Color THE WRITER Blocked

The fifth-graders had rather ask questions
than hear THE WRITER pontificate.
The plump young man on the front row
has waited his chance,
can wait no more:
“What is the name of your latest play?”
My tongue is a whirling dervish:
Lillie Langtry’s Lash La Rue Sweet Potatoes
World Crusade, Or,
Why You Can’t Buy
Quintussential Western Wear Boots!”

He fires back from the lip:
“Bet you can’t say that three times!”
Color THE WRITER blocked.

My father and I used to listen to The Lone Ranger on the radio.  I was a member of The Lone Ranger Club and had a mask and a brown corduroy jacket with the Masked Man’s insignia.  Its zipper stuck when I was in the first grade, and my teacher, “Miss Maggie,” assigned my first boyfriend, Litchfield Patterson Huie (who died in Vietnam) to deal with it.  We sold Merita bread, the sponsor, in our grocery store, and it placed collectible pictures of scenes from The Lone Ranger and other “pop lit” in the loaves.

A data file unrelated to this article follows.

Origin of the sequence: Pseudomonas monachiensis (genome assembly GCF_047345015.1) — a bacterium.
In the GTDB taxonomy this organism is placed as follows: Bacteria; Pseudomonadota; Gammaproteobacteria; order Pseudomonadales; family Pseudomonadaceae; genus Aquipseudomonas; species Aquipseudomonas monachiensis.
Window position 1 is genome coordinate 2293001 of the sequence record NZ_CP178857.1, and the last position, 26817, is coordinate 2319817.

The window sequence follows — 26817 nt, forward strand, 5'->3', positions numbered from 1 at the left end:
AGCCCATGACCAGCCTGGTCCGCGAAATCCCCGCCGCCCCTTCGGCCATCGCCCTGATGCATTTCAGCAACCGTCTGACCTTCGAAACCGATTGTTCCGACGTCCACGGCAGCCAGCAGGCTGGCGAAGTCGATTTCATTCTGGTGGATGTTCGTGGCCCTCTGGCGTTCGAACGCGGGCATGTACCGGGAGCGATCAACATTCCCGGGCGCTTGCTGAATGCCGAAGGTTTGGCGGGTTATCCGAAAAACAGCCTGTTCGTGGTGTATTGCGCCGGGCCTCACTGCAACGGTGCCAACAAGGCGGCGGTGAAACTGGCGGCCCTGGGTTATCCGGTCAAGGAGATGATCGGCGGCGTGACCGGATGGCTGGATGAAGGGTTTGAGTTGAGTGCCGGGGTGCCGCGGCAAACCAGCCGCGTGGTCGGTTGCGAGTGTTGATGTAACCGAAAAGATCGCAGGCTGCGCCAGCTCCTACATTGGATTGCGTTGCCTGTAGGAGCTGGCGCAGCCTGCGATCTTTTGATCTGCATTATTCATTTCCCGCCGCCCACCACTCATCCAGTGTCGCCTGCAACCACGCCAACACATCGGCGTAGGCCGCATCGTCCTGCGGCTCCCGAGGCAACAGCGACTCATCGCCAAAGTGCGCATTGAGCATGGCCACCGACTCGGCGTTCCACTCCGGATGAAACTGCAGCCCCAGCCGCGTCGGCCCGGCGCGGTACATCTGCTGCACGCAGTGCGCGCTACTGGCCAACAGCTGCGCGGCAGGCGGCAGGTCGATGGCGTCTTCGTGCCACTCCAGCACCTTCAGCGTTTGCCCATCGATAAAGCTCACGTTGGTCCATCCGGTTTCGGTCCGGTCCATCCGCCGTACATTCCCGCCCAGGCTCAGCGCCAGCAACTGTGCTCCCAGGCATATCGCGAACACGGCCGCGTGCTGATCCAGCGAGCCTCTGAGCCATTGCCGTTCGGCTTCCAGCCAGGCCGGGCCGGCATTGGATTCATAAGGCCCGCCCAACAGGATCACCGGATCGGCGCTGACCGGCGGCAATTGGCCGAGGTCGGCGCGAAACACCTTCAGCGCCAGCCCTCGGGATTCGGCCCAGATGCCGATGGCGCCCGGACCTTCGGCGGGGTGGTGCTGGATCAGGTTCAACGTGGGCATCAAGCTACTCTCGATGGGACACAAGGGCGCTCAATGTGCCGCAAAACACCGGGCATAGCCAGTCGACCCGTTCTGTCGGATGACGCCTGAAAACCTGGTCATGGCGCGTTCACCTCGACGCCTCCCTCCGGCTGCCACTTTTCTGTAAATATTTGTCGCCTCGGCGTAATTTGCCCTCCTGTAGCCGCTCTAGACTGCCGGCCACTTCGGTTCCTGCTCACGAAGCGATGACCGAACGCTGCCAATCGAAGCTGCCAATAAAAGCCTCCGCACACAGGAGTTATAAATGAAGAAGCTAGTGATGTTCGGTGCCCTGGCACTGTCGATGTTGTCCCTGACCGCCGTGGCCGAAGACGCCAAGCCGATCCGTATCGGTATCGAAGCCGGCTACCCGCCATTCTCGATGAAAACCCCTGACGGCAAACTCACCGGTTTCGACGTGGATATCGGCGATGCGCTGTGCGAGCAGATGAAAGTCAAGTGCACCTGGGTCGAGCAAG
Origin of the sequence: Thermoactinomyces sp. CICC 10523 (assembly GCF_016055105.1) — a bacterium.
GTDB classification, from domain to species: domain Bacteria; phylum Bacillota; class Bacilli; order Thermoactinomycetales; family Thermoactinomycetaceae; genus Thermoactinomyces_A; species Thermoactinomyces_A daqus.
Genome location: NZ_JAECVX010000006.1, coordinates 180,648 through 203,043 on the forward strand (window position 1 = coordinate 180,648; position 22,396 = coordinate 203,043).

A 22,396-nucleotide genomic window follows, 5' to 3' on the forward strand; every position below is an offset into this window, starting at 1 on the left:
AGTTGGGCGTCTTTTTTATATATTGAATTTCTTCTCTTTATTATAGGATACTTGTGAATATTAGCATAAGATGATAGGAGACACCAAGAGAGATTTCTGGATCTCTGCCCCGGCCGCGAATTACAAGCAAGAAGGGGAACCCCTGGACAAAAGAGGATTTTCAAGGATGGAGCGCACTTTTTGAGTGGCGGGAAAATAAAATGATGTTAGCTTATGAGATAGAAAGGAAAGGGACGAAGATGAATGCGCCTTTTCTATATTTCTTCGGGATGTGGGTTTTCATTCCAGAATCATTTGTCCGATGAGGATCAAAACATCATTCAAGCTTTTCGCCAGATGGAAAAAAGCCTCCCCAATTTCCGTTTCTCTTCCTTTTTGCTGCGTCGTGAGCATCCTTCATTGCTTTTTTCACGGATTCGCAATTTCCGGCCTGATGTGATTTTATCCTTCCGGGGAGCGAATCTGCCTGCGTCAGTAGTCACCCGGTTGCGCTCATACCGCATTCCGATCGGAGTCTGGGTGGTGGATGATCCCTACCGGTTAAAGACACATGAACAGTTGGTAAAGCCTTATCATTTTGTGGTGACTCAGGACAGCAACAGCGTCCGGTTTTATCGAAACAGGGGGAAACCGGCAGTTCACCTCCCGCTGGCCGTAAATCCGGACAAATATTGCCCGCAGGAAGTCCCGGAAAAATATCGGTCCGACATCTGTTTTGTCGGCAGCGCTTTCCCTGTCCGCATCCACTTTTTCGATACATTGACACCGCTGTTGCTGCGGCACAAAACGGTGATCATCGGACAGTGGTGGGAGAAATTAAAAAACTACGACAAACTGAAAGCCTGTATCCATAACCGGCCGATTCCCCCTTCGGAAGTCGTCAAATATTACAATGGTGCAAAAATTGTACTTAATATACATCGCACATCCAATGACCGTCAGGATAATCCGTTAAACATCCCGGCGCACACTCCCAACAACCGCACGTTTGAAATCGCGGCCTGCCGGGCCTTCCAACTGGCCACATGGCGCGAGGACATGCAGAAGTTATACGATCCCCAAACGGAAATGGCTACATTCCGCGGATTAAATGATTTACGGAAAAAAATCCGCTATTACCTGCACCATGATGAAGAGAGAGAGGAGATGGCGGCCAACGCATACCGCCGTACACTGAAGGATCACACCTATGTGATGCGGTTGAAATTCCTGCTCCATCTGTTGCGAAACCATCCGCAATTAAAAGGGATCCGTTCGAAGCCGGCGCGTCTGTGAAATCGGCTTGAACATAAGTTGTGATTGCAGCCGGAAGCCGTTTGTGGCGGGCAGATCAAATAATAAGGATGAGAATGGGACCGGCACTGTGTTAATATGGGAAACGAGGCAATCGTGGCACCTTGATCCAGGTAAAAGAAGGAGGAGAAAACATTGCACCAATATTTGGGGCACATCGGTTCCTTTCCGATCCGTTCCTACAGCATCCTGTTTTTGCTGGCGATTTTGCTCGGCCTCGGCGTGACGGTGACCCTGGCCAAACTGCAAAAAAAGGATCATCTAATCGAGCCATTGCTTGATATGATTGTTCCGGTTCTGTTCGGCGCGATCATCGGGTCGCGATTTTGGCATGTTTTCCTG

You probably know much of the earlier Lone Ranger lore.  At Bryant’s Gap, John Reid; his brother, Captain Daniel Reid; and four other Texas Rangers were ambushed by Butch Cavendish and the Hole-in-the-Wall gang.  Nursed back to health by Tonto, his faithful Indian companion, he became “the Lone Ranger.”  Tonto, played by Jack Todd (radio), Jay Silverheels (TV), and Chief Thundercloud (movies), called him Kemo Sabe (“faithful friend”).  My memories are principally of Clayton Moore as the “hero” and Jay Silverheels as Tonto.  “Who was that masked man?” was asked at the end of Lone Ranger television episodes.  The hero became known especially for his silver bullets and “Come on, Silver!  Let’s go, big fellow!  Hi-yo, Silver!  Awa-a-ay!”  The satirical humor of the new movie with Johnny Depp has Tonto hoping he never hears that again.  Rossini’s “William Tell Overture” is the theme song of the Lone Ranger.  [It’s also known as “The Mickey Mouse Overture” from Mickey’s having conducted it in a Disney cartoon.]  You may not know that Britt Reid, The Green Hornet, is the grand-nephew of the Lone Ranger and that his horse Victor is a descendant of Silver.  Family is important in Westerns—just think of all those brothers (e.g., the Earps; the Daltons, who are cousins to the James Brothers and Younger Brothers).